Saturday Seven #1: First lines

I get the privilege of kicking off the first Saturday Seven post here at LASR! I’ve decided to do the seven first lines from seven random books on my TBR pile. Here we go:

1. “You’re late,” said Mrs. Trilby, staring down her long nose at Mari.
What A Difference a Duke Makes by Lenora Bell

2. The house was a mottled gray color that reminded me of dead fish.
Twist of Faith by Ellen J. Green

3. I told myself that if she showed, that would be the sign I needed.
Between Me and You by Allison Winn Scotch

4. It’s an age old story: woman meets man, man woos woman, woman spends her best years believing their love is the everlasting kind.
Woman Last Seen in her Thirties by Camille Pagan

5. As their carriage rolled closer and closer to London, James thought about her.
It’s Hard Out Here for a Duke by Maya Rodale

6. The door would never open.
Cold Harbor by Matthew Fitzsimmons

7. Dr. Helena Tate knew what a madhouse the ER could be during and after a major nor-easter but to experience it firsthand was always a draining experience.
Christmas With the Best Man by Susan Carlisle

Did any of these intrigue you? Do you think first lines are massively important? Do you want a hook right away, or will you read awhile before deciding if a book is for you or not?

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  1. I do tend to be impatient at the start of a story and need a reason early to keep reading–maybe not the very first line, but definitely the first few pages. If it’s easy to stop reading after that, I’ll usually put the book down and try another.

  2. I mentioned on my blog that I usually read the first paragraph of a book to decide whether I might like it or not but…your first line may be a better description of how much I get past. I, too, have very little patience and unless what I have read grabs my attention that poor book goes back on the pile. Says a lot to authors about their first few lines doesn’t it?

    • Long and Short Reviews says:

      I’m a horrible person — I tend to read the first few pages AND the end because I only read books that end happily (Nicholas Sparks has ruined it for everyone … I used to think the romance genre was safe).

  3. The opening line for “Woman Last Seen in her Thirties” is fantastic. Now I really want to read that book.

    • Long and Short Reviews says:

      I have to agree that this line was, by far, my favorite of them. I actually really like this author (I’ve read one other book of hers), so look forward to digging into this one.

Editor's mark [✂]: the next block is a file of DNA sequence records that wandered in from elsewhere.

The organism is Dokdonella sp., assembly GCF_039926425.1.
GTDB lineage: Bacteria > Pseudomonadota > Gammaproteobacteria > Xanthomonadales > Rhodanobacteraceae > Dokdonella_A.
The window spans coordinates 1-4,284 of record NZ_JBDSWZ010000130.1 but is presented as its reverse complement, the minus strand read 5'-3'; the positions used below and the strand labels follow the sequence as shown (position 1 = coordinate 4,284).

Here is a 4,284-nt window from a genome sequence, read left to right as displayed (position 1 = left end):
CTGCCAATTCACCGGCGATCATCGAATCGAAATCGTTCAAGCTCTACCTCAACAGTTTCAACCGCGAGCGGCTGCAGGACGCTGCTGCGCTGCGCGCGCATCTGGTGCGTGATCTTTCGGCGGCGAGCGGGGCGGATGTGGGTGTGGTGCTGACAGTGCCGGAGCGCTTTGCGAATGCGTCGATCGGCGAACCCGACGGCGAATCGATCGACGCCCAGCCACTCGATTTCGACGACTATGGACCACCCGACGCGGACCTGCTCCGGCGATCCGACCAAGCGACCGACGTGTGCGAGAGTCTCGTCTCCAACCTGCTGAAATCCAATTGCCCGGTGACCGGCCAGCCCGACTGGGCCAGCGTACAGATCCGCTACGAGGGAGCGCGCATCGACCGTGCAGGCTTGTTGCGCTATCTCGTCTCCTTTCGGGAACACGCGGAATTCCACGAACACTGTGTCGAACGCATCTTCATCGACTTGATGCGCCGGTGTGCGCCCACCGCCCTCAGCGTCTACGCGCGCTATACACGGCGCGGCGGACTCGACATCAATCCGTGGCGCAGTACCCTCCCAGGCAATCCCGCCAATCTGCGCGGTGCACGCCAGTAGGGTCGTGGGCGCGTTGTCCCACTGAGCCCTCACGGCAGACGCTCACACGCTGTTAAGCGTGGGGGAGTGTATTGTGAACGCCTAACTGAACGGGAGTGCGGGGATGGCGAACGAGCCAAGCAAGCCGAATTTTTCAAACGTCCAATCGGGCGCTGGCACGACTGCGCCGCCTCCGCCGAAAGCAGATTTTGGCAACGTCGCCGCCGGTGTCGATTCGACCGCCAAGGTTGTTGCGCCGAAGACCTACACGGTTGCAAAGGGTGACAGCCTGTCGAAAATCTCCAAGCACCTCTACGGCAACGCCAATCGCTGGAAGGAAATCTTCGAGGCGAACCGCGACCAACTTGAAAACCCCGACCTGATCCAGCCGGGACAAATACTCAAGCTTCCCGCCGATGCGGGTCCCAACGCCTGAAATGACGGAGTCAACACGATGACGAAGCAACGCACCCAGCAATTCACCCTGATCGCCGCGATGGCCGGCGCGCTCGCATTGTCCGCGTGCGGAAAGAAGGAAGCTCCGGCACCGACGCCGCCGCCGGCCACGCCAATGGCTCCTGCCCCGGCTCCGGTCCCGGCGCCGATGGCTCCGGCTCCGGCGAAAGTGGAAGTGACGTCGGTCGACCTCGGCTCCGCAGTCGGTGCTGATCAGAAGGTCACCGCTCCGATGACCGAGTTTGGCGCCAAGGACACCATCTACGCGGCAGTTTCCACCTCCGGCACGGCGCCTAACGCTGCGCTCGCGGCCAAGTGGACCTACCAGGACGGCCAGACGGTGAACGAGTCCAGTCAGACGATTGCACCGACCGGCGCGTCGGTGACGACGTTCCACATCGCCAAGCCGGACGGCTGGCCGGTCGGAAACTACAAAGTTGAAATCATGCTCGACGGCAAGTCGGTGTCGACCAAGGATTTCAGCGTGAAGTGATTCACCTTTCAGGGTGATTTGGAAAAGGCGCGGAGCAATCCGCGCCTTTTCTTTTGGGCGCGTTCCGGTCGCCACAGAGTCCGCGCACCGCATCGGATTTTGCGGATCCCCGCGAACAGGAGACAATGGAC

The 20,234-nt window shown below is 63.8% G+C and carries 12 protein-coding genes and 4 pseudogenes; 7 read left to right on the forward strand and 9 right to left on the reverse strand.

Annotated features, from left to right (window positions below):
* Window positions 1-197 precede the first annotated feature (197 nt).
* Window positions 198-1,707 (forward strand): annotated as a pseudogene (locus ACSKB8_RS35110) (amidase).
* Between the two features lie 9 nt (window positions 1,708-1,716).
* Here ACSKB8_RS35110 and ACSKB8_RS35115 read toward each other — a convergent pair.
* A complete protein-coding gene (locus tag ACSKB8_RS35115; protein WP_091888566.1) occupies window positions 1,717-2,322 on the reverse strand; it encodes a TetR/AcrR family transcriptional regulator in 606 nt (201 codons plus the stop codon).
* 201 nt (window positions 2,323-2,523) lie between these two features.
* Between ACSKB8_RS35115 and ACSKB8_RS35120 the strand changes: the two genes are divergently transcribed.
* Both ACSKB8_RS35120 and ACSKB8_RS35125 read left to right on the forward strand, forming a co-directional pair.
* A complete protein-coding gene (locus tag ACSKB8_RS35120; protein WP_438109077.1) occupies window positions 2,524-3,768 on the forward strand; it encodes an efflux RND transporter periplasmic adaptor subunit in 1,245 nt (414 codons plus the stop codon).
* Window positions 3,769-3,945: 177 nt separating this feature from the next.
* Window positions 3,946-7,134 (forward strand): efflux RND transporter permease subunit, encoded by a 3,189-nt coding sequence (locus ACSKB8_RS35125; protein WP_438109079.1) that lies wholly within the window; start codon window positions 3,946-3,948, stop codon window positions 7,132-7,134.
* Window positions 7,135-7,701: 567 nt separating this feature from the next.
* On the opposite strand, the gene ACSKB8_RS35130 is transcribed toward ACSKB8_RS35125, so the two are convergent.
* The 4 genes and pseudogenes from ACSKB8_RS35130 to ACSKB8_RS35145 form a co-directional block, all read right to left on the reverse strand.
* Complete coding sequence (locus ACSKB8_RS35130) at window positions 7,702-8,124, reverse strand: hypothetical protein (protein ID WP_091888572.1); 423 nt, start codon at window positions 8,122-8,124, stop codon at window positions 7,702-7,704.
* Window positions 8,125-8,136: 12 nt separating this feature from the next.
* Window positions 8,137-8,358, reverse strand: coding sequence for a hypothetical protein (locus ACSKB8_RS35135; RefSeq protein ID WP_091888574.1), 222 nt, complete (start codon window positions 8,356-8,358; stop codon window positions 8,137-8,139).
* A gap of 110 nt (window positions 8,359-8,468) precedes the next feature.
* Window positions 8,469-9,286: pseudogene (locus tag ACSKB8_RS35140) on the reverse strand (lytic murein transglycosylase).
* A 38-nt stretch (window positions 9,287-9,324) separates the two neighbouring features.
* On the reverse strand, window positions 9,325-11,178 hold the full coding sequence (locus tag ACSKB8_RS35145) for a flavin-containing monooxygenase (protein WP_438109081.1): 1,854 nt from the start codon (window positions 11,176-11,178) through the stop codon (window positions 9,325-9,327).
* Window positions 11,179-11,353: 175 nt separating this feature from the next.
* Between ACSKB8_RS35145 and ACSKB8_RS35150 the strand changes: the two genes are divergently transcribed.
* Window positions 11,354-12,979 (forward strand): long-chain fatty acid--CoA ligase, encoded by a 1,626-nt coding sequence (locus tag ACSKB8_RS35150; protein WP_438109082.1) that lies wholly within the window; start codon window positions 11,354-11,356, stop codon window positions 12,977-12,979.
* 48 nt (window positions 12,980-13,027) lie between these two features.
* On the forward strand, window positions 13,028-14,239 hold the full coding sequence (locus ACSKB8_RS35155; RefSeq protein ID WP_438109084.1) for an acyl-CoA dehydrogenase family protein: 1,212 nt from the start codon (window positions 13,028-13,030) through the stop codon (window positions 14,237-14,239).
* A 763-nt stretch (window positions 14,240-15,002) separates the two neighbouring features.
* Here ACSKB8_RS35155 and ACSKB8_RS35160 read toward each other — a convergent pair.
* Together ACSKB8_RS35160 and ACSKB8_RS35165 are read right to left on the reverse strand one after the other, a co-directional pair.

4. When I was younger, I felt an obligation to finish any book I started (akin to cleaning my plate, I guess). The older I get, though, the more I realize I will never have time to read all the books I want to read (1000+ on my nook), so I will usually (unless there are other reasons, like head-hopping/telling v. showing/editing issues) give a book three chapters or so. After that.. it’s gone.

    • Long and Short Reviews says:

      When I was younger, I think I was also less discerning. I can’t remember a book I didn’t finish. Now, though, I’m harder pressed to name a book I HAVE.

  5. I also am impatient and must be drawn into the story as quickly as possible. #7 “Dr. Helena Tate knew what a madhouse the ER could be during and after a major nor-easter but to experience it firsthand was always a draining experience.
    — Christmas With the Best Man by Susan Carlisle ”
    That first line hooked me immediately. So much so that I looked it up…It’s a Harlequin…My favorite!! I just might buy it before this day is over!!

  6. I like a nice hook in the first line but it’s not required for me to keep reading. I’m a hopeful person and always believe things will get better, so I’ll stick with a book for several chapters before I toss it aside. The best books, of course, give you something to hope for/believe in/worry about right from the start. I admit, I form an opinion with that first sentence or two.

    • Long and Short Reviews says:

      I need to engage with the characters more than the plot. I’m definitely a fan of character driven books, and if I like them enough, I’ll happily read about them putting up wallpaper! LOL…

  7. First lines are very important to grab a reader’s attention. I got to see one of my favorite author’s speak not long after his first novel came out and he ripped himself over his first line which was “It was an odd-looking vine.” He shook his head. “A vine?” Hah.

    Excellent list however!

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